Not many hours after saying goodbye to our tiny Kenyan friends, Brad and I went to pick up “Jay”. I forgot to mention to you that I was wrong about the Kenyan choir being composed of orphans… a few of them were, but most of them had families. Large ones.
It was fascinating to note the difference between Jay and these Kenyan boys. In my estimation, the Kenyan boys live with EVERYTHING they need — Christ in their hearts, families, love, community. And the Kenyan boys live with LITTLE of what they don’t need — electricity, abundance, distractions, ease, etc. I would argue strongly that their poverty may be one of their greatest blessings.
Jay, on the other hand, lives in the opposite manner. He lives in a fantastic group home in the sense that they provide him with endless experiences, and more than meet his physical needs. Those kids go to baseball games, fairs, amusement parks and malls. They get allowances and are fed three square meals a day, plus delicious desserts, snacks, and junk food.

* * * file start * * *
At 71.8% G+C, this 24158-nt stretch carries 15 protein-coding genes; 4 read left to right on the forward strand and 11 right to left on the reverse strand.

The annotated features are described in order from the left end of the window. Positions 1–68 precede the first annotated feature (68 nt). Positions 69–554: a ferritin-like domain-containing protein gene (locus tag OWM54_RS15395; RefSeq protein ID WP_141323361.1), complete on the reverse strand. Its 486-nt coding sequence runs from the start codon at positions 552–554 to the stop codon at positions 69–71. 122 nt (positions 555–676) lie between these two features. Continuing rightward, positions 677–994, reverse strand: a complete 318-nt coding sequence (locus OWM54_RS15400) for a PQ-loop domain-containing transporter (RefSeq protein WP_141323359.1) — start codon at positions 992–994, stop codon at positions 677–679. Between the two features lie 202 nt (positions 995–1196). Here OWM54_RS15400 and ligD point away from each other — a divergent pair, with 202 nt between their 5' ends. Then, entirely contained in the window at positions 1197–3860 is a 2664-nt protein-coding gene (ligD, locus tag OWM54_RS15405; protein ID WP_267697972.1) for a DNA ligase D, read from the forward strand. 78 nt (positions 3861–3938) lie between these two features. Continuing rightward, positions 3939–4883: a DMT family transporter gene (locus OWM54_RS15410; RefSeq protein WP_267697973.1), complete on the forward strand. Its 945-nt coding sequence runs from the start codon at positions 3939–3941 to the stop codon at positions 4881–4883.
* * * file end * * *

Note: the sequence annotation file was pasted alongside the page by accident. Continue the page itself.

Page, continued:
But the kids at Jay’s home still have no families. They don’t know where they belong. Furthermore, they seem to have little responsibility and are left feeling purposeless and bored.
Perhaps the most disheartening thing is that they have learned that THINGS and EXPERIENCES are a replacement for love. Or, if not a replacement for love, then the evidence of love. Jay pouts and gets upset at us if we don’t let him eat dessert before and after dinner. Or if we take him somewhere that wasn’t his pick. Or if we don’t have time for him to go swimming because Caroline is napping while he’s with us one afternoon. He has never learned to receive the gifts of enjoying a family’s company… perhaps because he’s only been offered gifts of food and fun. And he has never learned the beautiful lesson that it is far better to GIVE than it is to RECEIVE.
Don’t get me wrong… Jay is an incredible boy. We love him. He is strong, doesn’t live like a victim, and handles life better than any boy his young age should have to.
But I am reminded of the great disservice we give to our children when we fill them with THINGS and BIG EXPERIENCES instead of filling them with Christ, love, and teaching them service and sacrifice.